- Disparities in small business lending have continued amid the COVID-19 pandemic with the implementation of the Paycheck Protection Program (PPP), according to The National Community Reinvestment Coalition (NCRC). A report released July 15 by the advocacy organization, which promotes equal access to financial services, found banks discouraged Black small business owners from applying for PPP loans.
- Using paired testing to detect discrimination, Black and white men and women participating in the study called banks in the Washington, D.C., area for information about obtaining a PPP loan. The experiment began April 27, the first day of the second round of PPP lending, through May 29, according to the report. In an analysis of baseline customer service level, Black study participants experienced 49 different instances of discrimination, researchers said. Almost half (43%) of the tests revealed that a white participant was favored over the Black participant in the pre-application arena, which is a violation of fair lending laws, according to the report. Black testers were treated differently in the following aspects: levels of encouragement, information provided, information requested and products offered.
- The NCRC recommended financial institutions implement a compliance program to enforce fair lending laws such as The Equal Credit Opportunity Act (ECOA). "This compliance program must include matched-pair testing as testing exposes weaknesses that need to be corrected through training," the report stated. Employee training should provide a clear understanding of "protocol, expectations and laws," NCRC said.
The intentions of PPP are good, but there’s a flaw in the program distribution structure, Mehrsa Baradaran, a law professor specializing in banking law at the University of California, Irvine, told Banking Dive, a HR Dive sister publication. "We rely on banks, and banks can choose their customers," Baradaran said. In regard to banks providing the loans on a first-come, first-served basis, they "didn't have a legal obligation to do it, and that's the problem," she said.
Although some major banks have provided large national companies loans, many, including Shack Shack, have returned or canceled more than $30 billion in PPP funds, CNBC reported; smaller community banks appear to have found more success in assisting small businesses in obtaining PPP funds.
The ECOA prohibits credit discrimination on the basis of race, color, religion, national origin, sex, marital status, age or because a person may receive public assistance. In the beginning phase of the PPP, the SBA did not collect borrower demographic information, according to NCRC. So there wasn’t much information available on who received loans, the organization said in the report.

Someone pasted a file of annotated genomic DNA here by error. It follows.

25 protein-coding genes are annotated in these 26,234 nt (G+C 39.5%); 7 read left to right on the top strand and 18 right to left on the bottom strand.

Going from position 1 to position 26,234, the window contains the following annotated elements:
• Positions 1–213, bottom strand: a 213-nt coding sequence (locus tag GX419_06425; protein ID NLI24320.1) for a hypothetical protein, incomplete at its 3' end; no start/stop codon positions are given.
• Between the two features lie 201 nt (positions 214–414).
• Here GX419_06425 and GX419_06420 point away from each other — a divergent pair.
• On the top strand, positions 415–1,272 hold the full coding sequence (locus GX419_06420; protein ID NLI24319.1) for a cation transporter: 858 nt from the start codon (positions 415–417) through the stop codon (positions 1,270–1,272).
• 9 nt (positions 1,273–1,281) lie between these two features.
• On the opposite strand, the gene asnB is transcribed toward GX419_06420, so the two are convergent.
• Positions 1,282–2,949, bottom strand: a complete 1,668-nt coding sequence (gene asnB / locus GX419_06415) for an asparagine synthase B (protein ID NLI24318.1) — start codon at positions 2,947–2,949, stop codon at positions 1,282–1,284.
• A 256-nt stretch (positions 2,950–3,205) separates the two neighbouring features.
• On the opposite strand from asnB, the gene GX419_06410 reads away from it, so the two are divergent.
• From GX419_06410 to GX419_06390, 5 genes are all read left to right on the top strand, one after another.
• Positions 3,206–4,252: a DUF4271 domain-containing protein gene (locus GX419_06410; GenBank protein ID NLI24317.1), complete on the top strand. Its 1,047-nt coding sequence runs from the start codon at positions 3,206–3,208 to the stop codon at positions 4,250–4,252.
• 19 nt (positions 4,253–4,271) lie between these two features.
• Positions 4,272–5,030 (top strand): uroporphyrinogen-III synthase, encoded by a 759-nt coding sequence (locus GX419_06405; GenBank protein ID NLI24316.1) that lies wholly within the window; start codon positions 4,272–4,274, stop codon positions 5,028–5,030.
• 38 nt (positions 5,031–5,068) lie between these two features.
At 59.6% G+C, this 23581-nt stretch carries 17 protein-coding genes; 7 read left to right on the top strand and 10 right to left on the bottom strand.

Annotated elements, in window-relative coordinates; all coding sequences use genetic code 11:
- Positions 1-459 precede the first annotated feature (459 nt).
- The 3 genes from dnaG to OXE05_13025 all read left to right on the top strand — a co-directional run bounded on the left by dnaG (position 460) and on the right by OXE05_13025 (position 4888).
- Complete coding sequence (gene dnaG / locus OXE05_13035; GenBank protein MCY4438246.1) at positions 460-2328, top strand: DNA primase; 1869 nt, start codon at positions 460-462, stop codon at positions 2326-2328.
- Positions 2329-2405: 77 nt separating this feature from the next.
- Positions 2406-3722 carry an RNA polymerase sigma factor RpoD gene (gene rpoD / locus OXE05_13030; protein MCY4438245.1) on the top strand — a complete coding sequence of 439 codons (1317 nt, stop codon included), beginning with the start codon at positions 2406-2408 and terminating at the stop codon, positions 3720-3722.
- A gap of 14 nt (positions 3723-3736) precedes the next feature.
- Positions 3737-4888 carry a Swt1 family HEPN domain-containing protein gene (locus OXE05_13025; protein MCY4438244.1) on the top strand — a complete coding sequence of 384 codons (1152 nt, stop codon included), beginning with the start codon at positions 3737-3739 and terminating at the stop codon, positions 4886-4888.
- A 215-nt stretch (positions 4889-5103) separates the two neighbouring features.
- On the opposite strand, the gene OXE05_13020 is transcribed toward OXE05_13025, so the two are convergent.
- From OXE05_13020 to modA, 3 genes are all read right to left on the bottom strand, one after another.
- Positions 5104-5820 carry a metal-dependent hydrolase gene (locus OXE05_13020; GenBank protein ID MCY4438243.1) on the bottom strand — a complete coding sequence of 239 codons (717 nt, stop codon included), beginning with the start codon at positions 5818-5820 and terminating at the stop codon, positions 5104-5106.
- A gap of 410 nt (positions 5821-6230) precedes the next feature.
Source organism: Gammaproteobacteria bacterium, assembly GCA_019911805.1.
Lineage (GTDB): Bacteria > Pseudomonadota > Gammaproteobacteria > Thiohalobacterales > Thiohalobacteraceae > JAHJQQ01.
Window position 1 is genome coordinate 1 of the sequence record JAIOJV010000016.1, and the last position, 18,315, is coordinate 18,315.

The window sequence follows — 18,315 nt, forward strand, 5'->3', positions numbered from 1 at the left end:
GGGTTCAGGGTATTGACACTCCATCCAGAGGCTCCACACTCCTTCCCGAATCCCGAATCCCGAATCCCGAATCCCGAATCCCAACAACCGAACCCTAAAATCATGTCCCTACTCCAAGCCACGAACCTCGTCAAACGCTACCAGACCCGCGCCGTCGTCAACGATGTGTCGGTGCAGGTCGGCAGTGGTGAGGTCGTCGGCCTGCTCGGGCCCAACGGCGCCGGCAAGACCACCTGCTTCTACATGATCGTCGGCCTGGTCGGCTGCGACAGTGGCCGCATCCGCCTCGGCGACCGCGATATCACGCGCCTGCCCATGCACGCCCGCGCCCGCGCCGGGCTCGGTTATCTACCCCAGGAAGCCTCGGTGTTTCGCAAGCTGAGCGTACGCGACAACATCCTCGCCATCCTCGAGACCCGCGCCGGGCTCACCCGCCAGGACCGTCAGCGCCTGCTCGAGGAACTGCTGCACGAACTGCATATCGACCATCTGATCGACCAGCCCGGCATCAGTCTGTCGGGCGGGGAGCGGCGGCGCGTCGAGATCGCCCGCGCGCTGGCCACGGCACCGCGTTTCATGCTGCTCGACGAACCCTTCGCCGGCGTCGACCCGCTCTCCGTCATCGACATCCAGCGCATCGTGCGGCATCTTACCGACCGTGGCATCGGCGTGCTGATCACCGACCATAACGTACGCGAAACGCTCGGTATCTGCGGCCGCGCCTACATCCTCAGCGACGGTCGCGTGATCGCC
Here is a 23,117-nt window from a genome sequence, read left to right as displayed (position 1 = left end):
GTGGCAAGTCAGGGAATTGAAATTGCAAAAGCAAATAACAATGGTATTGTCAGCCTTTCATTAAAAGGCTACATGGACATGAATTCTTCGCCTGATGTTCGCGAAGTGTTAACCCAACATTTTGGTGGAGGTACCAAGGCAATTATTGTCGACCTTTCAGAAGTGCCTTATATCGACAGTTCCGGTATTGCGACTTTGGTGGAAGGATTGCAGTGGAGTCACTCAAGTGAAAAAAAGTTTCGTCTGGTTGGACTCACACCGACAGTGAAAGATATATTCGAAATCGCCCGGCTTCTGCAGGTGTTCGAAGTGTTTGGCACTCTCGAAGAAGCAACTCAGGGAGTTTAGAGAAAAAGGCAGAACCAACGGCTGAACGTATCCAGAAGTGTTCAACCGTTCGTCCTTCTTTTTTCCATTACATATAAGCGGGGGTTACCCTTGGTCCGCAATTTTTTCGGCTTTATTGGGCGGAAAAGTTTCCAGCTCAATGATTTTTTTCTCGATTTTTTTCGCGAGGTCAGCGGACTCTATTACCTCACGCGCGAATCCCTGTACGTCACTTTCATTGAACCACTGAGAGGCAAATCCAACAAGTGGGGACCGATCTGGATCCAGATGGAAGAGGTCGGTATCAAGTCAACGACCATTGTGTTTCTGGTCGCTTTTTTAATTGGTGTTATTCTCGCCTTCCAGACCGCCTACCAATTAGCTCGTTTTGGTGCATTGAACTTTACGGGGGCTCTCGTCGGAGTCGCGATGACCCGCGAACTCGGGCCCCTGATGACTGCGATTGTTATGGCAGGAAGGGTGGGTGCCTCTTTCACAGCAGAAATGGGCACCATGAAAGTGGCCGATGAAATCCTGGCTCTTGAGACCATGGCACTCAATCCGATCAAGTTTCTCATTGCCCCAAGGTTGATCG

President Donald Trump signed a bill into law July 4 extending the PPP loan application until Aug. 8. A report released by SBA July 6 disclosed information on the 4.9 million PPP loans that have been made, but the majority of applicants opted out of supplying data on race and ethnicity.
"Approximately 75% of all PPP loans did not include any demographic information because that information was not provided by the borrowers," SBA said in a document accompanying the report. "SBA is working to collect more demographic information from borrowers to better understand which small businesses are benefiting from PPP loans. The loan forgiveness application expressly requests demographic information for borrowers."
Speakers at a House Financial Services Subcommittee on Diversity and Inclusion hearing July 9 called for equal access to PPP funding for minority- and women-owned business enterprises. Lawmakers cited a June report by the National Bureau of Economic Research, which found that from February to April, 41% of Black-owned businesses ceased operations.
This inequity in how PPP applicants are prioritized is a serious problem for Black-owned restaurants, and it's possible that these issues could persist via the Restaurants Act if it is passed. The Independent Restaurant Coalition and other industry leaders are pushing Congress to delivery tailored financial aid to the restaurant industry through a $120 billion fund to help independent restaurant and bars struggling to stay afloat during the pandemic. If this money is still distributed through banks, Black operators could face discrimination that could delay much-needed aid.
Third-party delivery apps and other platforms have been intentional about highlighting Black-owned restaurants to help grow awareness for these businesses and boost their sales. From May 25 to July 10, Yelp has experienced a 7,043% year-over-year increase in searches for Black-owned businesses for a total of 2.5 million searches. Searches for Black-owned restaurants, specifically, were up 2,058% during this period. But it will take more than increased consumer interest to insulate these businesses from the economic uncertainty of the pandemic.